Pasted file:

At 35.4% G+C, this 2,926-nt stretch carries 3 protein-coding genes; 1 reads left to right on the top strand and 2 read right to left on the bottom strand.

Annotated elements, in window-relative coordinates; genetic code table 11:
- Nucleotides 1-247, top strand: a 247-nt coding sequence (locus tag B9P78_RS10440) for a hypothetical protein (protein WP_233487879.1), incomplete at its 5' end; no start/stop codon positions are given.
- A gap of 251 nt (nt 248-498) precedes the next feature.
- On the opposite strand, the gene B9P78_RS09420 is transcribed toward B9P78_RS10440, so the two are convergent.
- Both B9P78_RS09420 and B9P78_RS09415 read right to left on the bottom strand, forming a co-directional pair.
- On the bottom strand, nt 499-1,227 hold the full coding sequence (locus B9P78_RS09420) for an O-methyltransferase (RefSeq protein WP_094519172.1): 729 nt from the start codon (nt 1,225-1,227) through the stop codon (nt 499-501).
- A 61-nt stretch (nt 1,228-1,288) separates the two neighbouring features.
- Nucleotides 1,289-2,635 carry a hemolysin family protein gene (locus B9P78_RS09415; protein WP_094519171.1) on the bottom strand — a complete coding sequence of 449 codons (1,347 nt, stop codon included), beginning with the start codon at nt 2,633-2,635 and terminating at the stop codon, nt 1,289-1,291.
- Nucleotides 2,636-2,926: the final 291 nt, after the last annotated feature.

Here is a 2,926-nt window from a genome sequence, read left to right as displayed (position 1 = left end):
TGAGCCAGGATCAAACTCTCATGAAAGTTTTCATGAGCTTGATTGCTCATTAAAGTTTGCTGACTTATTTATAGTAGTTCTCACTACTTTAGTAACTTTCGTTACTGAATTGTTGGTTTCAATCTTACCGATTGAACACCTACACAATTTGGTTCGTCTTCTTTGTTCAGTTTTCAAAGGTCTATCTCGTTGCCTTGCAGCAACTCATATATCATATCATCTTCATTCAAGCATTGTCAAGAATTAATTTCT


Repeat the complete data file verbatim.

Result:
At 35.4% G+C, this 2,926-nt stretch carries 3 protein-coding genes; 1 reads left to right on the top strand and 2 read right to left on the bottom strand.

Annotated elements, in window-relative coordinates; genetic code table 11:
- Nucleotides 1-247, top strand: a 247-nt coding sequence (locus tag B9P78_RS10440) for a hypothetical protein (protein WP_233487879.1), incomplete at its 5' end; no start/stop codon positions are given.
- A gap of 251 nt (nt 248-498) precedes the next feature.
- On the opposite strand, the gene B9P78_RS09420 is transcribed toward B9P78_RS10440, so the two are convergent.
- Both B9P78_RS09420 and B9P78_RS09415 read right to left on the bottom strand, forming a co-directional pair.
- On the bottom strand, nt 499-1,227 hold the full coding sequence (locus B9P78_RS09420) for an O-methyltransferase (RefSeq protein WP_094519172.1): 729 nt from the start codon (nt 1,225-1,227) through the stop codon (nt 499-501).
- A 61-nt stretch (nt 1,228-1,288) separates the two neighbouring features.
- Nucleotides 1,289-2,635 carry a hemolysin family protein gene (locus B9P78_RS09415; protein WP_094519171.1) on the bottom strand — a complete coding sequence of 449 codons (1,347 nt, stop codon included), beginning with the start codon at nt 2,633-2,635 and terminating at the stop codon, nt 1,289-1,291.
- Nucleotides 2,636-2,926: the final 291 nt, after the last annotated feature.

Here is a 2,926-nt window from a genome sequence, read left to right as displayed (position 1 = left end):
TGAGCCAGGATCAAACTCTCATGAAAGTTTTCATGAGCTTGATTGCTCATTAAAGTTTGCTGACTTATTTATAGTAGTTCTCACTACTTTAGTAACTTTCGTTACTGAATTGTTGGTTTCAATCTTACCGATTGAACACCTACACAATTTGGTTCGTCTTCTTTGTTCAGTTTTCAAAGGTCTATCTCGTTGCCTTGCAGCAACTCATATATCATATCATCTTCATTCAAGCATTGTCAAGAATTAATTTCT